What I’m Cooking Now – Cauliflower

Garlic Roasted Cauliflower and Pan Roasted Chicken

Cauliflower is a funny thing.  I never minded it as a kid (and Madison doesn’t either) but I have had plenty of kids at my dinner table turn the stuff down.  I know, it’s kinda stinky, looks weird (sometimes all I can think of when I look at it is a boxers’ cauliflower ear.  Gross!)  and doesn’t cut, dice or slice neatly.  And if its’ overcooked – whoa baby!  Better clear out the kitchen.  It’s in season here right now, and I’ve found myself craving it.

According to the World Encyclopedia of Cooking Ingredients:

Thought to have come originally from China, and thence to the Middle East, the Moors introduced cauliflower to Spain in the 12th century.  It is a member of the cabbage family and, like all members of the cabbage family, suffers terribly if overcooked.  A properly cooked cauliflower should have a pleasant fresh flavor, but if overcooked it will turn grey and become unpalatably soft, taking on a nasty rank flavor with an unpleasant aftertaste.  All cauliflowers contain potassium, iron and zinc, but cooking reduces the amounts.  They are also a good source of vitamins A and C.

Cauliflower should be a creamy white color with the outer leaves curled around the flower.  The head should be unblemished without any discolored areas.  Keep cauliflowers in a cool place for no longer than 1-2 days.

I love it with some good hummus or lightly steamed.  But rather than relegating it forever to the crudités plate or steaming it EVERYTIME I serve it, I’ve began experimenting with different ways to prepare it.  One of my favorite and most simple ways to cook cauliflower it is to sauté it lightly with about a ½ cup of chopped yellow onion, olive oil and salt and pepper.  It only needs to cook long enough for it to loose some of its’ firmness and I like to serve it with chicken or white fish.

But when it comes to really doing something with cauliflower, I once again I bow at the Altar of Ina.  Thanks to her I now do more than steam or sauté cauliflower.  I now add cheese (lots of it!) and garlic to make it even tastier.  I like the first recipe because I can assemble it earlier in the day and then pop it in the oven just before dinner.  The second recipe is so easy it practically makes itself.

Cauliflower Gratin, serves 4 to 6

3lbs cauliflower, cut into large florets
Salt
4 tbsp unsalted butter, divided
3 tbsp all-purpose flour
2 cups hot milk
½ tsp black pepper
¼ tsp nutmeg
¾ cup grated Gruyere cheese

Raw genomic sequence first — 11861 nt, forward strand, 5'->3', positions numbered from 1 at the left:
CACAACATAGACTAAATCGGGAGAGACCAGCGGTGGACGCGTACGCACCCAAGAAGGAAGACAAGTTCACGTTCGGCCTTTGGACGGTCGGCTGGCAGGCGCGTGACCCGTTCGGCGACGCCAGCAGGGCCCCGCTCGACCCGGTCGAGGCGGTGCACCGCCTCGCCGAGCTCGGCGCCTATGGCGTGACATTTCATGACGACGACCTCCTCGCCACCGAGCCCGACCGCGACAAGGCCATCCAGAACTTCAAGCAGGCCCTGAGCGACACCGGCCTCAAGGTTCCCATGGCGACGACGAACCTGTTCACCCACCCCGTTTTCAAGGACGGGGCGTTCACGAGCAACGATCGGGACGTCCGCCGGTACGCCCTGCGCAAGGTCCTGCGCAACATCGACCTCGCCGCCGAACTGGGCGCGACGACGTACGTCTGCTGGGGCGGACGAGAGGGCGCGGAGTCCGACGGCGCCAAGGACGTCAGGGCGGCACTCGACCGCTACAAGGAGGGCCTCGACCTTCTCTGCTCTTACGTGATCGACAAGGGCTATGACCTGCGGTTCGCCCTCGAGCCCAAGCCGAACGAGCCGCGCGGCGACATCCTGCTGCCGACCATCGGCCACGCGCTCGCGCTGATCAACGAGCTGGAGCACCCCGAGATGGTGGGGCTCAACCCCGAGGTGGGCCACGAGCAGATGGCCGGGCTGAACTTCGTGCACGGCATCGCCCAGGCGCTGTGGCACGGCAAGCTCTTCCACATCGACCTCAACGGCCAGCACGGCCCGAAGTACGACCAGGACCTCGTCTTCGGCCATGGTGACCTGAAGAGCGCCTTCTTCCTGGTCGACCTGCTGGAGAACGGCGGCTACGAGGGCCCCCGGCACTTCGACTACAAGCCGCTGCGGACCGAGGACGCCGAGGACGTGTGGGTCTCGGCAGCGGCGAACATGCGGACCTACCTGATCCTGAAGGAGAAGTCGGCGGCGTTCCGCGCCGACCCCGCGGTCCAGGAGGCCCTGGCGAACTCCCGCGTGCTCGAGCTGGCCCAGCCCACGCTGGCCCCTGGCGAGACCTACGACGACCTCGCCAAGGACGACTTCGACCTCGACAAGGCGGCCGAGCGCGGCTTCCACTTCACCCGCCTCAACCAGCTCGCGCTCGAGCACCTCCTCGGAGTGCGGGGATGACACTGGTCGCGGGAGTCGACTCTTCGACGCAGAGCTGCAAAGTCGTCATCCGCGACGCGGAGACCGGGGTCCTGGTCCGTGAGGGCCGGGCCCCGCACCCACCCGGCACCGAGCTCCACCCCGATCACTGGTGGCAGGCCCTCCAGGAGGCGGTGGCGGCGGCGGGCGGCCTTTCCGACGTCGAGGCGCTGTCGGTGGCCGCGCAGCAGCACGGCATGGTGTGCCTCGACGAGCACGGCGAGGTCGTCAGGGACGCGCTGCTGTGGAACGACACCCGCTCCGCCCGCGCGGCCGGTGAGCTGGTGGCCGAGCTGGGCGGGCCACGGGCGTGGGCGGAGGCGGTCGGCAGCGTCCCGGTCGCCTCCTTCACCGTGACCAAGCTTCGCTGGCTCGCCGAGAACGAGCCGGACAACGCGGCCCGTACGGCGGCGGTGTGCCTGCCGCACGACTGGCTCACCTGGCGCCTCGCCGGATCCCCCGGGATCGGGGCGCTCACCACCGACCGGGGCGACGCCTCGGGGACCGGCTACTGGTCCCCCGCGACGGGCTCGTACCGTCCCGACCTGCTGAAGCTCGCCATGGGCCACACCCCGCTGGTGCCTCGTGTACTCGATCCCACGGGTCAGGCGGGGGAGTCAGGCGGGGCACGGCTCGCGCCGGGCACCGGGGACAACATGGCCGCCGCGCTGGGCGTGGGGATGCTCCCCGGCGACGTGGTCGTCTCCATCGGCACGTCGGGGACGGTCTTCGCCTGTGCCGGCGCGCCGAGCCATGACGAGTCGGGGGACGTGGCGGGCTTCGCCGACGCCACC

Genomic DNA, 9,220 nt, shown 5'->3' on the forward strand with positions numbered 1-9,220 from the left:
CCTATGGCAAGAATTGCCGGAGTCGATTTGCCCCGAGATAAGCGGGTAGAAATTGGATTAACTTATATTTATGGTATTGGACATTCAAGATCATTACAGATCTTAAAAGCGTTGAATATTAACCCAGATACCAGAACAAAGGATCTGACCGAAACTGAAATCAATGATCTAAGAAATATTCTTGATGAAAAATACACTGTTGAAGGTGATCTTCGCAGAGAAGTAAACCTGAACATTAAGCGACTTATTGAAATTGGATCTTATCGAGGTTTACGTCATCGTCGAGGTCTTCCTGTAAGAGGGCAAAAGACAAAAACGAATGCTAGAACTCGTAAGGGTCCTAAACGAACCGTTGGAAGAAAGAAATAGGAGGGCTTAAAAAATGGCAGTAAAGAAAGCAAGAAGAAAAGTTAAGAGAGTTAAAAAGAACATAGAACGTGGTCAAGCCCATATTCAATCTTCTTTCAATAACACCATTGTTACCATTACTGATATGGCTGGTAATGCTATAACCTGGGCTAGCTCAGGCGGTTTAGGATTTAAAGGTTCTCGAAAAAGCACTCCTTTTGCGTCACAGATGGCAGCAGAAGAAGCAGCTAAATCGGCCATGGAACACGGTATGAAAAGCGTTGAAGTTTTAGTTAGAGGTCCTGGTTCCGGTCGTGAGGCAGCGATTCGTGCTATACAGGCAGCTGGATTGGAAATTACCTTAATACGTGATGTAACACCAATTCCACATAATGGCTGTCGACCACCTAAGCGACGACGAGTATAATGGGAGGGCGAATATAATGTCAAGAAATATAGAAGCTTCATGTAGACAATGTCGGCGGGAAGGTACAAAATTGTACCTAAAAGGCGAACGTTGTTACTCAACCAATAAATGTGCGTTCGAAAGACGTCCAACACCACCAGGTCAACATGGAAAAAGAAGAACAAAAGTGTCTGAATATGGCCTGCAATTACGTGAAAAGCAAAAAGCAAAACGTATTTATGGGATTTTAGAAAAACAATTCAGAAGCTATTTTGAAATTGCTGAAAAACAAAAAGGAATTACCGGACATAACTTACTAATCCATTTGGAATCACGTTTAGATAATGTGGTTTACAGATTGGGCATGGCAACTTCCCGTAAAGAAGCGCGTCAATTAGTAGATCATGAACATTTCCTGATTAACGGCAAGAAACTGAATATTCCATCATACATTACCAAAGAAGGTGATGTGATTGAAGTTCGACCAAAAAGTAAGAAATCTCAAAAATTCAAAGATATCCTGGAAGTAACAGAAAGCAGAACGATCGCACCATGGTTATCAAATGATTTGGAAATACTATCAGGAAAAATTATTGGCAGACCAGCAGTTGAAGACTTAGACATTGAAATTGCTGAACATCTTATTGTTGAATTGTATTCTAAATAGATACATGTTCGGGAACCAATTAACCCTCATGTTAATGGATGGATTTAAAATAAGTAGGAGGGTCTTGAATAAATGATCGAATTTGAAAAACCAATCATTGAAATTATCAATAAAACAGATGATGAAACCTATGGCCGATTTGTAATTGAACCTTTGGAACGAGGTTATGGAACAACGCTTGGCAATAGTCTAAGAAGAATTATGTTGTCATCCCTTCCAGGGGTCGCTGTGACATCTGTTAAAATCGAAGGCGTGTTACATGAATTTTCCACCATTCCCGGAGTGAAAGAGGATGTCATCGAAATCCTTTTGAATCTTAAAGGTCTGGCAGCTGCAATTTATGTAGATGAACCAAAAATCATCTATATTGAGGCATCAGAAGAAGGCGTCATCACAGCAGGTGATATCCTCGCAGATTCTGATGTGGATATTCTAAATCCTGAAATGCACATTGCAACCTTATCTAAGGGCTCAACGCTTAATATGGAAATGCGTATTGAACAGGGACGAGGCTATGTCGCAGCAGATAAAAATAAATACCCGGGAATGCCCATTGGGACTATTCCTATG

½ cup grated Parmesan cheese
¼ cup fresh breadcrumbs

Preheat the oven to 375 degrees.  Cook the cauliflower florets in a large pot of boiling salted water for 5 to 6 minutes, until tender but still firm.  Drain.

Meanwhile, melt 2 tbsp of the butter in a medium saucepan over low heat.  Add the flour, stirring constantly with a wooden spoon for 2 minutes.  Pour the hot milk into the butter-flour mixture and stir until it comes to a boil.  Boil, whisking constantly for 1 minute, or until thickened.  Off the heat, add 1 tsp salt, the pepper, nutmeg and ½ cup Gruyere and the Parmesan cheeses.

Pour one third of the sauce on the bottom of an 8x11x2-inch baking dish.  Place the drained cauliflower on top and then spread the rest of the sauce evenly on top.  Combine the bread crumbs with the remaining ¼ cup Gruyere and sprinkle on top.  Melt the remaining 2 tbsp of butter and drizzle over the gratin.  Sprinkle with salt and pepper.  Bake for 25 to 30 minutes, until the top is browned.  Serve hot or at room temperature.

Garlic-Roasted Cauliflower, serves 6

1 whole head of garlic, cloves separated but not peeled
1 large head of cauliflower, trimmed and cut into florets
4 ½ tbsp olive oil
Salt and pepper
¼ cup minced fresh parsley
3 tbsp pine nuts, toasted (I put them in the toaster oven for about 3 minutes)
2 tbsp freshly squeezed lemon juice

Preheat the oven to 450 degrees.  Bring a small pot of water to boil and add the garlic cloves.  Boil for 15 seconds.  Drain, peel and cut off any brown parts.  Cut the largest cloves in half lengthwise.

On a sheet pan lined with parchment paper, toss the cauliflower with the garlic, 3 tbsp olive oil, 2 tsp salt and 1 tsp pepper.  Spread the mixture out in a single layer and roast for 20 to 25 minutes, tossing twice, until the cauliflower is tender and the garlic slightly browned.

Scrape the cauliflower into a large bowl with the garlic and pan juices.  Add the remaining 1 ½ tsp olive oil, parsley, pine nuts and lemon juice.  Sprinkle with another ½ tsp salt, toss well and serve hot or warm.

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3 comments on “What I’m Cooking Now – Cauliflower

  1. Susan Weisberger
    February 9, 2011 at 10:54 am #

    I have also had it served like a potato salad exchanging the potato with cauliflower.
    yummm…

    • Heather
      February 9, 2011 at 10:57 am #

      Yum! That sounds good too. Thanks for sharing.

  2. This Italian Family
    February 11, 2011 at 11:18 am #

    Yummy!

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